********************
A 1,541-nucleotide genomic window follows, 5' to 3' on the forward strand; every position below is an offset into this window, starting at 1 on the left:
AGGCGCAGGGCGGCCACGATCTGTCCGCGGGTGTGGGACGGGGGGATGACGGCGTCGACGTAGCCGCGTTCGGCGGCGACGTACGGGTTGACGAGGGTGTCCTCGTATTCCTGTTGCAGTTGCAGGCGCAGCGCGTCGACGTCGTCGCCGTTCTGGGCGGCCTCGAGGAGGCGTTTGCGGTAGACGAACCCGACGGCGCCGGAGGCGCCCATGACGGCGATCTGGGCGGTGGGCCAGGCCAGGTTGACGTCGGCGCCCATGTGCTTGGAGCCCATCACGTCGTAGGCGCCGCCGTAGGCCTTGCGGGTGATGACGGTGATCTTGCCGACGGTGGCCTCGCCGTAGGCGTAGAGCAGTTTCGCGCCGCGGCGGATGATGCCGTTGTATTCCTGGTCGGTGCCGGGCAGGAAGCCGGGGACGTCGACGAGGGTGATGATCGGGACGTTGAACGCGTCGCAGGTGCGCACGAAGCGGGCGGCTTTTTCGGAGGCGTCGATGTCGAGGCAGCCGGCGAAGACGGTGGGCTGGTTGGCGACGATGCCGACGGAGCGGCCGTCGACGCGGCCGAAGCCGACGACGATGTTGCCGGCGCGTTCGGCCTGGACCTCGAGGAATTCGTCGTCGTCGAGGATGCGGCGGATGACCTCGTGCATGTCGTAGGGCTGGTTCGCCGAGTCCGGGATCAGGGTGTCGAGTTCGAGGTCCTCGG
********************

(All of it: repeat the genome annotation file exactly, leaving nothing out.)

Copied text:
A 1,541-nucleotide genomic window follows, 5' to 3' on the forward strand; every position below is an offset into this window, starting at 1 on the left:
AGGCGCAGGGCGGCCACGATCTGTCCGCGGGTGTGGGACGGGGGGATGACGGCGTCGACGTAGCCGCGTTCGGCGGCGACGTACGGGTTGACGAGGGTGTCCTCGTATTCCTGTTGCAGTTGCAGGCGCAGCGCGTCGACGTCGTCGCCGTTCTGGGCGGCCTCGAGGAGGCGTTTGCGGTAGACGAACCCGACGGCGCCGGAGGCGCCCATGACGGCGATCTGGGCGGTGGGCCAGGCCAGGTTGACGTCGGCGCCCATGTGCTTGGAGCCCATCACGTCGTAGGCGCCGCCGTAGGCCTTGCGGGTGATGACGGTGATCTTGCCGACGGTGGCCTCGCCGTAGGCGTAGAGCAGTTTCGCGCCGCGGCGGATGATGCCGTTGTATTCCTGGTCGGTGCCGGGCAGGAAGCCGGGGACGTCGACGAGGGTGATGATCGGGACGTTGAACGCGTCGCAGGTGCGCACGAAGCGGGCGGCTTTTTCGGAGGCGTCGATGTCGAGGCAGCCGGCGAAGACGGTGGGCTGGTTGGCGACGATGCCGACGGAGCGGCCGTCGACGCGGCCGAAGCCGACGACGATGTTGCCGGCGCGTTCGGCCTGGACCTCGAGGAATTCGTCGTCGTCGAGGATGCGGCGGATGACCTCGTGCATGTCGTAGGGCTGGTTCGCCGAGTCCGGGATCAGGGTGTCGAGTTCGAGGTCCTCGG